+1 Recommend
1 collections
      • Record: found
      • Abstract: found
      • Article: found
      Is Open Access

      ICS and COPD: Time to clear the air

      Read this article at

          There is no author summary for this article yet. Authors can add summaries to their articles on ScienceOpen to make them more accessible to a non-specialist audience.


          The debate about what constitutes the correct treatment for COPD has recently intensified.1 This discussion has grumbled on ever since the first multicenter trials using inhaled corticosteroids (ICS) in chronic obstructive pulmonary disease (COPD) such as the European Respiratory Society study on chronic obstructive pulmonary disease (EUROSCOP) and Inhaled Steroids in Obstructive Lung Disease (ISOLDE) were published in the late 1990’s and the results of trials such as TORCH (TOwards a Revolution in COPD Health) using combination products has only added to the confusion. Complex debate predominantly pertaining to statistical methodology has muddied the waters. Concepts such as immortal time bias and selection bias introducing regression to the mean are often too difficult to grasp for the average reader. However, some of the methodological flaws identified by Suissa and colleagues2 are much easier to understand and solutions to these are potentially at hand. Firstly, it is clear trials investigating the effects of ICS on COPD may in fact be trials predominantly examining the effects of ICS withdrawal. It is not sufficient to state a treatment works simply because patients deteriorate when that treatment is withdrawn. Re-analysis of all data such that treatment effects are stratified according to pre-use of ICS is easy to do as all the data is there, as Suissa eloquently showed in his re-working of the OPTIMAL trial data.3 Even though most of the ICS/COPD trials have approximately 50% of subjects on ICS at randomization, some have a much lower rate, such as in Szfranski and colleagues4 (26%) and this may not necessarily skew the overall conclusions of the trial(s). Secondly, when assessing the impact of combination treatments it is imperative to present the correct 2 × 2 factorial analysis such that the impact of each individual component can be assessed as Suissa performed for TORCH.2 Thus it becomes clear the effect on mortality may be entirely long-acting β-agonists (LABA) dependant. The issue of systemic side effects and pneumonia in COPD patients treated with high doses of ICS over long periods also needs further careful evaluation. It would be disingenuous of us to suggest ICS have no place in the management of COPD. We know a proportion of patients benefit from their bronchoprotective effect and that this subset of patients with COPD has a higher mortality risk.5 ICS are also indicated in the patients with more reversible COPD who probably suffer from concomitant asthma. It is time that some fundamental issues are addressed. We strongly urge the pharmaceutical industry to re-analyze the underlying data and demystify at least some of the methodological smog.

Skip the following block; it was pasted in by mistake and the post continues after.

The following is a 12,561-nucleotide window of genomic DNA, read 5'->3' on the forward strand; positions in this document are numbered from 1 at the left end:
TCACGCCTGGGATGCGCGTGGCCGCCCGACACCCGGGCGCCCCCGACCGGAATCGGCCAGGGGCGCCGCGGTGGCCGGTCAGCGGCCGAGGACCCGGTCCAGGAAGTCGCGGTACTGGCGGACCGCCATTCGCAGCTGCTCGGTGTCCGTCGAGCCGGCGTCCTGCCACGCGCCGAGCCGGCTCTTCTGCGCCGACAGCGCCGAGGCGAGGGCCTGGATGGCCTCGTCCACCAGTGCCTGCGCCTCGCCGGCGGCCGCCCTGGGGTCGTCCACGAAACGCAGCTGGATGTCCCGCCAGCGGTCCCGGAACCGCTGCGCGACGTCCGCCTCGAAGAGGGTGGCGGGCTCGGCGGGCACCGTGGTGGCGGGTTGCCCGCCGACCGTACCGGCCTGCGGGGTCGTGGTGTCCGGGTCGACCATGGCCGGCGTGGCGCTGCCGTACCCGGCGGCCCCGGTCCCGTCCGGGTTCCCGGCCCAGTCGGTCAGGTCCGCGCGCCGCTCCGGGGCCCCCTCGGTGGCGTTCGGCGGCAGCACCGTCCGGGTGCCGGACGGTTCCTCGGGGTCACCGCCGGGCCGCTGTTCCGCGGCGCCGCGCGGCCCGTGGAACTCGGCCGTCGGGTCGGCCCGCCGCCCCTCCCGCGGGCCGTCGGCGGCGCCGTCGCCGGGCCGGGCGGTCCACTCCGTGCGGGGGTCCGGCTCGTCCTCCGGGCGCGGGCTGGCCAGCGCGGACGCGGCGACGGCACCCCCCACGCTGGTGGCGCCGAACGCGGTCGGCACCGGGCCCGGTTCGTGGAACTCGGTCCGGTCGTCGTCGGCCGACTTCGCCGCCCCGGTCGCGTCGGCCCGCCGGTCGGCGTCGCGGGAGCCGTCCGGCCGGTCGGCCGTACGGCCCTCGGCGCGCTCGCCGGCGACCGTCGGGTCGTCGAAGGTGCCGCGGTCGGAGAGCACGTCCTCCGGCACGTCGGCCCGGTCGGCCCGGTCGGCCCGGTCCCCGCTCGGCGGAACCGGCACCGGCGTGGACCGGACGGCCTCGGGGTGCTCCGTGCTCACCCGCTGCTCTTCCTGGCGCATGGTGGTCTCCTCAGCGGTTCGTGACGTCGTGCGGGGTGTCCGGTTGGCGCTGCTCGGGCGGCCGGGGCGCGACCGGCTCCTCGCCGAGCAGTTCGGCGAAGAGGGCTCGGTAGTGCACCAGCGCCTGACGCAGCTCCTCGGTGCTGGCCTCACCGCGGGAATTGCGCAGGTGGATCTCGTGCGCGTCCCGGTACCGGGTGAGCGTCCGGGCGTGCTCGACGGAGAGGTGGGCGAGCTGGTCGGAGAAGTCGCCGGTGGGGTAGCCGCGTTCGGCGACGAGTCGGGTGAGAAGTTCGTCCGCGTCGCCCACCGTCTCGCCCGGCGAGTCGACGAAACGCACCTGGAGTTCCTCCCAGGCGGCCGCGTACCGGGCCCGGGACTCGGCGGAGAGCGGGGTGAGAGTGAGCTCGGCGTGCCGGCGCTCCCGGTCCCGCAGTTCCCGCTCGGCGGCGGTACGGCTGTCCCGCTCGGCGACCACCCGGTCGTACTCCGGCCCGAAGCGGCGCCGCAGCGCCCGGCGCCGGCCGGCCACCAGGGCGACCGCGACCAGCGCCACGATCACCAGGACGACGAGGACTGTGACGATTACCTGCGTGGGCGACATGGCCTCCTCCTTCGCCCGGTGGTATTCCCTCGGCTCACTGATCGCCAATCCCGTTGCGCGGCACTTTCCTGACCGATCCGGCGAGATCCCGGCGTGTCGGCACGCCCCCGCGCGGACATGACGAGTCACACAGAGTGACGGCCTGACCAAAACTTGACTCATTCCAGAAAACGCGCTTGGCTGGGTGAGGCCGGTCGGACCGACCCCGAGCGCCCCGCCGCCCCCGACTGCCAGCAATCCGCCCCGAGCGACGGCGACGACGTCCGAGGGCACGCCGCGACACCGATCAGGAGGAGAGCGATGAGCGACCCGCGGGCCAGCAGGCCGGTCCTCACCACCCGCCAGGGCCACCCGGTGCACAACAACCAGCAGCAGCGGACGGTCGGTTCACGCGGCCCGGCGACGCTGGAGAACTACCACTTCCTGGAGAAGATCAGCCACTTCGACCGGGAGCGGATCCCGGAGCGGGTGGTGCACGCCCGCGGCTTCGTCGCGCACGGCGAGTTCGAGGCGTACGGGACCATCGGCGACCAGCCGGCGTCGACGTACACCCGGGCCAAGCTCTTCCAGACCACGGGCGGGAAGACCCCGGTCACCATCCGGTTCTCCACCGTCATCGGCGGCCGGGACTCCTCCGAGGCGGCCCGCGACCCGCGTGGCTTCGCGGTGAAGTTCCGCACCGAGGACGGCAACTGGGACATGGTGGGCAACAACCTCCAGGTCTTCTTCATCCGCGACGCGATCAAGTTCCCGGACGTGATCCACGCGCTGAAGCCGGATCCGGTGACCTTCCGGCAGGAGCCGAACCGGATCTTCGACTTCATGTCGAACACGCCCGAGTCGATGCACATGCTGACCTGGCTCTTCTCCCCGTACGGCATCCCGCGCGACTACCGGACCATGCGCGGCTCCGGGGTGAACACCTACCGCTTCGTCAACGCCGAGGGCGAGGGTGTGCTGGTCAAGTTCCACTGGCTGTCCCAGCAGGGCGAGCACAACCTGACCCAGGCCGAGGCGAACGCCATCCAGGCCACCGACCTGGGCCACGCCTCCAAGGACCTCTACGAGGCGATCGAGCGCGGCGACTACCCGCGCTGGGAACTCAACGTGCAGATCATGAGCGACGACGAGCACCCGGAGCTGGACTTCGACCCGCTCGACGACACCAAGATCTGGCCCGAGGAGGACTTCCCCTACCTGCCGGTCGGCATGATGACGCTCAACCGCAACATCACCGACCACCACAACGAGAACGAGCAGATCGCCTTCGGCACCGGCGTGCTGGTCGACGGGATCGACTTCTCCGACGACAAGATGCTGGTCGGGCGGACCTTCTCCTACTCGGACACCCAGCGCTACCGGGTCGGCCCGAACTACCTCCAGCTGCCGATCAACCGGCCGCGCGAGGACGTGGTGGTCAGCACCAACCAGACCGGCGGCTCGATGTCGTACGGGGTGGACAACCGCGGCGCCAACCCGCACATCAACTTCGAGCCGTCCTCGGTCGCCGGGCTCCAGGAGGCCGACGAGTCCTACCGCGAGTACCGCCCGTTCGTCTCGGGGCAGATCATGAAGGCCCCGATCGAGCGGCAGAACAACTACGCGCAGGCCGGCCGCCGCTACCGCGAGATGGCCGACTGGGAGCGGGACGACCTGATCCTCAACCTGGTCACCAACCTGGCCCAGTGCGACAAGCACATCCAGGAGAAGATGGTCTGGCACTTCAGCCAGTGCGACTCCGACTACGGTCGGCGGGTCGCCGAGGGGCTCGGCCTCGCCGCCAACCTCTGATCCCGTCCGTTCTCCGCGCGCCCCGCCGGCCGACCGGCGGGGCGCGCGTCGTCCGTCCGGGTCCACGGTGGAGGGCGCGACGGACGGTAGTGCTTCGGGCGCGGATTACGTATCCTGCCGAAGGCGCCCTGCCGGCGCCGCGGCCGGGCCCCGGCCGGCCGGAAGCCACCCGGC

Related collections

          Most cited references 5

          • Record: found
          • Abstract: found
          • Article: not found

          Efficacy and safety of budesonide/formoterol in the management of chronic obstructive pulmonary disease.

          The efficacy and safety of budesonide/formoterol in a single inhaler compared with placebo, budesonide and formoterol were evaluated in patients with moderate-to-severe chronic obstructive pulmonary disease (COPD). In a 12-month, randomised, double-blind, placebo-controlled, parallel-group study in 812 adults (mean age 64 yrs, mean forced expiratory volume in one second (FEV1) 36% predicted normal), patients received two inhalations twice daily of either budesonide/formoterol (Symbicort) 160/4.5 microg (delivered dose), budesonide 200 microg (metered dose), formoterol 4.5 microg or placebo. Severe exacerbations and FEV1 (primary variables), peak expiratory flow (PEF), COPD symptoms, health-related quality of life (HRQL), mild exacerbations, use of reliever beta2-agonist and safety variables were recorded. Budesonide/formoterol reduced the mean number of severe exacerbations per patient per year by 24% versus placebo and 23% versus formoterol. FEV1 increased by 15% versus placebo and 9% versus budesonide. Morning PEF improved significantly on day 1 versus placebo and budesonide; after 1 week, morning PEF was improved versus placebo, budesonide and formoterol. Improvements in morning and evening PEF versus comparators were maintained over 12 months. Budesonide/formoterol decreased all symptom scores and use of reliever beta2-agonists significantly versus placebo and budesonide, and improved HRQL versus placebo. All treatments were well tolerated. These results suggest a role for budesonide/formoterol in the long-term management of moderate-to-severe chronic obstructive pulmonary disease.